Tuesday, December 15, 2009

Tales from the Trenches: Publicly ill children

Gonna make it a quick one. Hubs needs to go to bed early, as he has a conference tomorrow. I have a nifty story, though.

Sunday School was replaced this week with the children's Christmas play. It was a lovely performance. One of the children started yawning when he sat down on stage. A few minutes later, he walked off stage and went to his mother. (He's 6.) His mother snuggled him up in her lap, covering him up with her coat. A few minutes after that, she was slowly walking with him like she was carrying a sack of potatoes.

The performance went on and I leaned over to tell K- that I thought maybe David had become ill and she said, "No he didn't mom. He is right in the back." He was. His mom was sitting in the last pew. He was standing in the aisle watching.

After the pastor was done with his sermon and the mass exodus began, I saw the mother and her son making their way up the center aisle like salmon swimming the wrong way. I said, "Oh, were we keeping David awake?" in kind of a kidding way. "No, he vomited all over me, himself, the pew and the carpet. I'm just going to get our coats."

Hmm. Really? So, her child was ill and she remained with him in the general public? Ewww. His father was there. Her other son was in the performance, though. She didn't want to miss it.

Maybe her car keys were in her coat pocket, but did they need to remain with the general public?

I'm a germaphobe. Puke freaks me out. Public vomiting really freaks me out. So, I did as any germaphobe in my condition would. I ran to K-'s classroom, pulled her aside, confirmed David's puking episode and told her that if she ate anything at all, she was to thoroughly wash her hands.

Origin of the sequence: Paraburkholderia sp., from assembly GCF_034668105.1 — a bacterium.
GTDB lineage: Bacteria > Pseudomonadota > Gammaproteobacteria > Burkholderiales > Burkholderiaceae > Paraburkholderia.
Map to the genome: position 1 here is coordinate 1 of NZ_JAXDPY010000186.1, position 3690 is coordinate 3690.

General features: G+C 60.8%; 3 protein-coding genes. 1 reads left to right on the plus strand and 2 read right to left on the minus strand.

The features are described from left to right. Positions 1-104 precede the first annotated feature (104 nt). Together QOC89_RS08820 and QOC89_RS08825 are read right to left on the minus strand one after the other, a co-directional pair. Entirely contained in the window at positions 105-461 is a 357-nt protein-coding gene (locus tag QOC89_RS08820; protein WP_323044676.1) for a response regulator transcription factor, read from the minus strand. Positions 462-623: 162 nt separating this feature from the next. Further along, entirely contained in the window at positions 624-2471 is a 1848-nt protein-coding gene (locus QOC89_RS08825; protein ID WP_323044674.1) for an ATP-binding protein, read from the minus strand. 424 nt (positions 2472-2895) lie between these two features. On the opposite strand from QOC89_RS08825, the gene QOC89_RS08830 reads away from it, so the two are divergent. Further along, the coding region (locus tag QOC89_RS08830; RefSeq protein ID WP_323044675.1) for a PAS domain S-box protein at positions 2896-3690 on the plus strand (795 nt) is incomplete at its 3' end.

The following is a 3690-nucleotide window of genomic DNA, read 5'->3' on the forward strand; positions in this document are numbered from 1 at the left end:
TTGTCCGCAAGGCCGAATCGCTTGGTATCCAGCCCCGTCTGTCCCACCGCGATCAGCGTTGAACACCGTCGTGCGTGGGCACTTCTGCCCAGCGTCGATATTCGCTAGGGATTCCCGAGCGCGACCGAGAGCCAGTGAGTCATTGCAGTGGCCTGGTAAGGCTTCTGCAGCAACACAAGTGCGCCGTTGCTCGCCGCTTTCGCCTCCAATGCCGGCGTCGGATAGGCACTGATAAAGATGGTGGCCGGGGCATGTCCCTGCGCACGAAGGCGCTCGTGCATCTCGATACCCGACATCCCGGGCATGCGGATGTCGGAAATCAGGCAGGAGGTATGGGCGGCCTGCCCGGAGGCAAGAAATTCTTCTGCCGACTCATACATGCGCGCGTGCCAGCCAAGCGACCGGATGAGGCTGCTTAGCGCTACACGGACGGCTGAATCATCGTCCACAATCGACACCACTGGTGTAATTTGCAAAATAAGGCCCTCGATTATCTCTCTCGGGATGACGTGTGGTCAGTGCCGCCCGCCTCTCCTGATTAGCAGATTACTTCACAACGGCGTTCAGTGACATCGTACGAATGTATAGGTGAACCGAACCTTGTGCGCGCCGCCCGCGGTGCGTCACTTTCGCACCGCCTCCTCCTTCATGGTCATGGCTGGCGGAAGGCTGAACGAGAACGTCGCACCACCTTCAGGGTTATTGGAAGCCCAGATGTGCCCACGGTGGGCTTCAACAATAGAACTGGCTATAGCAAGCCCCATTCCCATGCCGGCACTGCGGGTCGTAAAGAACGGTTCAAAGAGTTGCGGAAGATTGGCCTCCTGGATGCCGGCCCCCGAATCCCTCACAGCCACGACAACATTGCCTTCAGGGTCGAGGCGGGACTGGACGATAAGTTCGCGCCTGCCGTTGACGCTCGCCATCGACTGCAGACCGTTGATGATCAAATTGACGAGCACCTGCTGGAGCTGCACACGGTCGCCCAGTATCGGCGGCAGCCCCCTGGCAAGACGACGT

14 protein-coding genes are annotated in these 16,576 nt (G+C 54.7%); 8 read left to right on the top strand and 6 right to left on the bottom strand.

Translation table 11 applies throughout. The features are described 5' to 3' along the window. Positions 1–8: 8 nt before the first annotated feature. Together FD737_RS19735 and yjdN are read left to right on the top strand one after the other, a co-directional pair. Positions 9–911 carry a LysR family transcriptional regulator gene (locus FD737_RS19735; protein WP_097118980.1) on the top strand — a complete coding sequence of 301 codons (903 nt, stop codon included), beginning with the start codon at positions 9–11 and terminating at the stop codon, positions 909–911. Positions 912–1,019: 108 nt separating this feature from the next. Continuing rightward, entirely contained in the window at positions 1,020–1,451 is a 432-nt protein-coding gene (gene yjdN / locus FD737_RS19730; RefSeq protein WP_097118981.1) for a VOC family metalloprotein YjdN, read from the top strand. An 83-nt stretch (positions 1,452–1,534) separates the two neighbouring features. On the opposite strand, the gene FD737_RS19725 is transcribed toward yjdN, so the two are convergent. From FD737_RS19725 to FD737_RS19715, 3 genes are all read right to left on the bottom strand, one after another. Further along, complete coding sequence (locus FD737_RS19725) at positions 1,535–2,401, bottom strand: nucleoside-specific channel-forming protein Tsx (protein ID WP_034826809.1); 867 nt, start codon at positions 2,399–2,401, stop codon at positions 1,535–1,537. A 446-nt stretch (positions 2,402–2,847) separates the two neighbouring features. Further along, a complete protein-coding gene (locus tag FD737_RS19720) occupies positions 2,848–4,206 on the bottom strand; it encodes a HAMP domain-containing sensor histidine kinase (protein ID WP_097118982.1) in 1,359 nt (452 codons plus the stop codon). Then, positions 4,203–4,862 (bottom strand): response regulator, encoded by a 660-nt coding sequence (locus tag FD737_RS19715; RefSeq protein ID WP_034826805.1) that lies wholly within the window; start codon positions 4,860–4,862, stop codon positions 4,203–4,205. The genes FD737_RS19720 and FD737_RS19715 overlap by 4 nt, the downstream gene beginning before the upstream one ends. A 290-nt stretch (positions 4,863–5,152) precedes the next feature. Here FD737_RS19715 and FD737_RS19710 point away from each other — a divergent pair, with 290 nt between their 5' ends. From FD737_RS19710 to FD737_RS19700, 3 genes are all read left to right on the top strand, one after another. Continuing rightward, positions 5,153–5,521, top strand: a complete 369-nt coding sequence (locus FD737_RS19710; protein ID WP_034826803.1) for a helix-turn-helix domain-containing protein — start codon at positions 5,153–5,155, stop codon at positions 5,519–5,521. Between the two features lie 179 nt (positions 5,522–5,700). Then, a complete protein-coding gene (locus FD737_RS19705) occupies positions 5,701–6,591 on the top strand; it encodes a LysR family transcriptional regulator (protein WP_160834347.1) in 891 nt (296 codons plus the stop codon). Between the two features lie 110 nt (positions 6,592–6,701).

"Okay, Mommy." She knows. Oh, she knows.

So, how do you handle such a situation? This is what we do. And because it has happened to us definitely more than once, here is another "what we do."

Smiles in my day:
- Paul, the massage therapist, was back! Our bosses hire him for 10 minute massages for us for the next two weeks. Generally, I can get a good 4 visits in with Paul in a year. Delightful!

Have a great day!


Rach said...

I guess I don't think too much about public illness and can't be too much of a germophobe since I swim in the little boogers on a daily basis. There's nothing quite like being a school teacher and being SURROUNDED by germs every. single. day. :sigh:

I mostly bathe myself liberally in hand sanitizer (no sink in my room) and wipe surfaces down with antibacterial wipes. That's all I can do, really. When a kiddo comes to me and tells me they don't feel well, I have to feel their forehead for potential fevers before I send them to the nurse, thereby further exposing myself.

So, yeah, I can't be germophobic, it would only get in the way of the job. :eye roll:

As for that massage therapist, you and my friend Julie must be the two luckiest women in the world to have someone come to YOU for 10 minute massages. Color me OH so jealous...;o)

Bailey's Leaf said...

For more reasons than I can reasonably count, including but certainly not limited to the germ issue, I could not be a teacher. It is not a gift that God gave to me. Teaching my own child is one thing and if the parents were all motivated and excited like we are, that would be a different thing. The kids that are left by their parents to learn only what is done in school with no home involvement breaks my heart. The lame excuses for undone homework (by the students, but generally manufactured by the parents at the young age of K-) would make me want to scream.

I'll take my quiet display job and make certain that I give generous gifts to those who have anything to do with my child's education, thankyouverymuch.

I love Paul the massage therapist. My husband understands that it isn't a cheating kind of love. I love Paul's ability to crank my muscles back into the shape that they should be. I love that at this point, Paul knows exactly what he needs to do for me and for 10 minutes, the Christmas retail world is a very. good. place.

Rach said...

Oh, yeah, teaching DEFINITELY takes patience when it comes to lame excuses, etc. Oy!